Rai Issue 7 Review: Inside Humanity

Humanity is a dangerous thing. For some they crave it while not understanding how it works. Rai is such an entity. Born out of the ooze of the artificial intelligence called Allfather and from a human mother, Rai has strived to be human with only a perceived notion of what it means to be so. It’s Raijin, his older, yet younger looking brother who seems to understand what it means to be an individual. In issue 7 of ‘Rai’ the title character begins to comprehend being a person includes guilt and regret.

During this journey of Rai out to destroy the All-Father who has absorbed the nanites of Bloodshot and is now being called Bloodfather, he, big brother Raijin and Alice Klane run for shelter. The panels are intense showing these three make a frenzied dash from an artificial, then supernatural storm into a metal refuge. Artist, Juan Jose Ryp, colorist Andrew Dalhouse and letterer Dave Sharpe show biblical swarms, then scorched earth. In the interim Rai is schooled by Alice. While he continually talks about his objective, Alice tells him and Raijin how she was psychically raped and forced to murder people. Alice wants Rai to understand that he was not doing her a kindness by not killing her. This is another area where Ryp et al shine. As Alice relays what happened to her before and after she encountered in a previous issue, Rai slowly goes from repeating his goal to averting his gaze, turning his head to the side, then hanging his head in shame. As Alice punctuates her fear of knowing what happened to her and then being abandoned by Rai it becomes a moment where we see for the first time that Rai is beginning to know what it’s like to not only be sentient. Understanding your actions is one thing, being faced with the choices you’ve made for others is something else. 

There’s also the looming knowledge that Rai will eventually have to kill his brother Raijin to rid Bloodfather of any way of returning to a corporal form. While Raijin accepts what will happen to him neither speak of it. When The Eternal Warrior brings this up in issue 5, Rai still doesn’t want to face it. But what does it mean to be human if the only relationships you have are based on duty? Instead of supplicating to a fate of killing your brother, an evolving A.I why not also figure out a way to save him? After all can’t Rai multitask? Being at least partly human isn’t Rai also evolving?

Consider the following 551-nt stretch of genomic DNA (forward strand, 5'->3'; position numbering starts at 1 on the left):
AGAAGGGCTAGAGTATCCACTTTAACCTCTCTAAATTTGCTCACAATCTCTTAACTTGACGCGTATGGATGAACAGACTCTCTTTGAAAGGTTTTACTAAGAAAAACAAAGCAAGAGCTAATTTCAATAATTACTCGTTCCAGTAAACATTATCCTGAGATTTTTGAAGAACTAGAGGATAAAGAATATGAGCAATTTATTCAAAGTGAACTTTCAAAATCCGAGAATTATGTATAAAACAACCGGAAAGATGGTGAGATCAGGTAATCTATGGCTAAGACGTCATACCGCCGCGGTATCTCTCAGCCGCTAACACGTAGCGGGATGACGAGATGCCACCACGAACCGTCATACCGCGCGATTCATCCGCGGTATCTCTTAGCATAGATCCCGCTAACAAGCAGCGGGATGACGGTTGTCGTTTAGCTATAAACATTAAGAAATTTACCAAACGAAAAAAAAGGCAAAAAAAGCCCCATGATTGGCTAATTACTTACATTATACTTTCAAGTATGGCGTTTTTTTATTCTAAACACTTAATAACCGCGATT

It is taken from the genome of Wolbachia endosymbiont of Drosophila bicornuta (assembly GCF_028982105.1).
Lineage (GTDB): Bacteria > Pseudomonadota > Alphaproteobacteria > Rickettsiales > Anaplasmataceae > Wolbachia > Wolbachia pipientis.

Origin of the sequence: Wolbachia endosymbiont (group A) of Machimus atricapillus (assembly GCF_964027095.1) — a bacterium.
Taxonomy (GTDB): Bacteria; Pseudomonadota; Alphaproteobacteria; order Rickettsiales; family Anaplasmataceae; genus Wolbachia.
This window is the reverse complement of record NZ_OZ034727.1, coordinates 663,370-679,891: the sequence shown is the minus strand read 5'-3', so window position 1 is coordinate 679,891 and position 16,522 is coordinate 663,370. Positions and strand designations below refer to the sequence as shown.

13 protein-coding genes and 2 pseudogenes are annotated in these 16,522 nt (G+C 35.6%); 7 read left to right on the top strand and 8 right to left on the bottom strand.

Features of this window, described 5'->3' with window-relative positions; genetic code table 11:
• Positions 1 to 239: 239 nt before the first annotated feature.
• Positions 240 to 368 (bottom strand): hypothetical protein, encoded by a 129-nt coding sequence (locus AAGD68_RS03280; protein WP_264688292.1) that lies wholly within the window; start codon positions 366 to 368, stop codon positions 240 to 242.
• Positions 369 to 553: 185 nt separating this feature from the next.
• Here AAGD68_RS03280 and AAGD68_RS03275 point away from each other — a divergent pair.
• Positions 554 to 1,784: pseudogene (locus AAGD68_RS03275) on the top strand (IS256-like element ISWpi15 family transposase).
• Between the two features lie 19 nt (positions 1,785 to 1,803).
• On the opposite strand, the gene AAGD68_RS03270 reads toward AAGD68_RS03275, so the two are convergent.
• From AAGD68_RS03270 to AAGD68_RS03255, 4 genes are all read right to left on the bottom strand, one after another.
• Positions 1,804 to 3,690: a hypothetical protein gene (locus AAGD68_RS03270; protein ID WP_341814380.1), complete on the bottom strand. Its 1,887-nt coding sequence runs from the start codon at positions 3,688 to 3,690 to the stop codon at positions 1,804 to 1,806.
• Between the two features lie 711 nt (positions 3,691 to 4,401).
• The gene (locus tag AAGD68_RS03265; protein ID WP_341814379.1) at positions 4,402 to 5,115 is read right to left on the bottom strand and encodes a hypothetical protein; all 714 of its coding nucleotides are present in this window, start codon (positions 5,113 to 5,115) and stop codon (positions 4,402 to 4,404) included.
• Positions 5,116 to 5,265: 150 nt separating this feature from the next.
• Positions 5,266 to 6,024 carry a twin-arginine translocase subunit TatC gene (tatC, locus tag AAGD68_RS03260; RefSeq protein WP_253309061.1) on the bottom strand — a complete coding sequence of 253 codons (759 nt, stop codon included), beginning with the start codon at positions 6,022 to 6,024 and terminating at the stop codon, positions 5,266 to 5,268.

Bigger problems are looming for Rai and Raijin. Spylocke finding out how Ray Garrison got trapped into a mind-boggling prison by Bloodfather could be the key to helping Rai. But there’s also a civil war between nature and what Rai calls a ‘nanite swarm.’  In Bloodfather’s desperation for survival he just may eradicate all existence. Dan Abnett has written a narrative that starts out as a futuristic western that now includes a fight for humanity. Most importantly, this story has always been about Rai and now the paradigm of his quest to be human may include what it means to be part of a family. Everything can’t always be about obligation, sometimes you need to share in kindness. It’s like Alice says ‘people help people.’ 

About Donna-Lyn Washington 615 Articles
Donna-lyn Washington has a M.A. in English from Brooklyn College. She is currently teaching at Kingsborough Community College where her love of comics and pop culture play key parts in helping her students move forward in their academic careers. As a senior writer for ReviewFix she has been able to explore a variety of worlds through comics, film and television and has met some interesting writers and artists along the way. Donna-lyn does a weekly podcast reviewing indie comics and has also contributed entries to the 'Encyclopedia of Black Comics,’ the academic anthology ‘Critical Insights: Frank Yerby’ and is the editor for the upcoming book, ‘Conversations With: John Jennings.’

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